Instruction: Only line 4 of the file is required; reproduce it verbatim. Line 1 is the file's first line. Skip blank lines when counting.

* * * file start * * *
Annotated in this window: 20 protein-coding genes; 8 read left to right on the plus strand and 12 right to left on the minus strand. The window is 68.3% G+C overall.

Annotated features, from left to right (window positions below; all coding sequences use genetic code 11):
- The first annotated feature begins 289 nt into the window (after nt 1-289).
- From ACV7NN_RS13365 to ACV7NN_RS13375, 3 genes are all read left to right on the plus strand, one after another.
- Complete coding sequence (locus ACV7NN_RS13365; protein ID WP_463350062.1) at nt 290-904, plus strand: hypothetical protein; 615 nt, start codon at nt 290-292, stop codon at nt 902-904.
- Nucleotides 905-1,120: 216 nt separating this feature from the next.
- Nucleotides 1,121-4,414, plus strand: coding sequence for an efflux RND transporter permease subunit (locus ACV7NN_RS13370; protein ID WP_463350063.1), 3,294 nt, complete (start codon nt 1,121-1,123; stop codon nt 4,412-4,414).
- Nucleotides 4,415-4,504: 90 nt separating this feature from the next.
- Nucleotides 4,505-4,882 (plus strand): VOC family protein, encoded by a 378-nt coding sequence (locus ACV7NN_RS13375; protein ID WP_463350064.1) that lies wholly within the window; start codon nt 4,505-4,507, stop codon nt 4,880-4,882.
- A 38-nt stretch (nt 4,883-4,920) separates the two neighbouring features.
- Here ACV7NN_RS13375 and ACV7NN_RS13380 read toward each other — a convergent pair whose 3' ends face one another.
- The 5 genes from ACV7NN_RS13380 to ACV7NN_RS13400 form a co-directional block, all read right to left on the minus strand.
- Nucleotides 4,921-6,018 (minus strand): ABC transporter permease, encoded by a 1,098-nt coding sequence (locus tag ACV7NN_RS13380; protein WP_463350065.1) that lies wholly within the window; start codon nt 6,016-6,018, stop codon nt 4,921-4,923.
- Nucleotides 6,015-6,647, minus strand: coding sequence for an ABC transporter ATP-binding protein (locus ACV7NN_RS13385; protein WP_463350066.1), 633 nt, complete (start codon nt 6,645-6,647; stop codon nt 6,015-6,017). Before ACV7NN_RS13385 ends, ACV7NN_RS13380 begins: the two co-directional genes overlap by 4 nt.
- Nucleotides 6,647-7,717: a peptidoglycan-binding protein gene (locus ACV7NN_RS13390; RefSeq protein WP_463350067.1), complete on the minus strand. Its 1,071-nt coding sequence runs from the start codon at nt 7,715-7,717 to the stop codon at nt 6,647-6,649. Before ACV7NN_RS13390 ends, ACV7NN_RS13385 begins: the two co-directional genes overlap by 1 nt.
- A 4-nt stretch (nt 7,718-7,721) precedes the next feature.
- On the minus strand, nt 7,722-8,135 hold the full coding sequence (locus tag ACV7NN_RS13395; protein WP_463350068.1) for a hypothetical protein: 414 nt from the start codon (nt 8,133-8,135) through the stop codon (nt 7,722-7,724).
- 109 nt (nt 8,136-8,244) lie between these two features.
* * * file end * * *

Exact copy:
- From ACV7NN_RS13365 to ACV7NN_RS13375, 3 genes are all read left to right on the plus strand, one after another.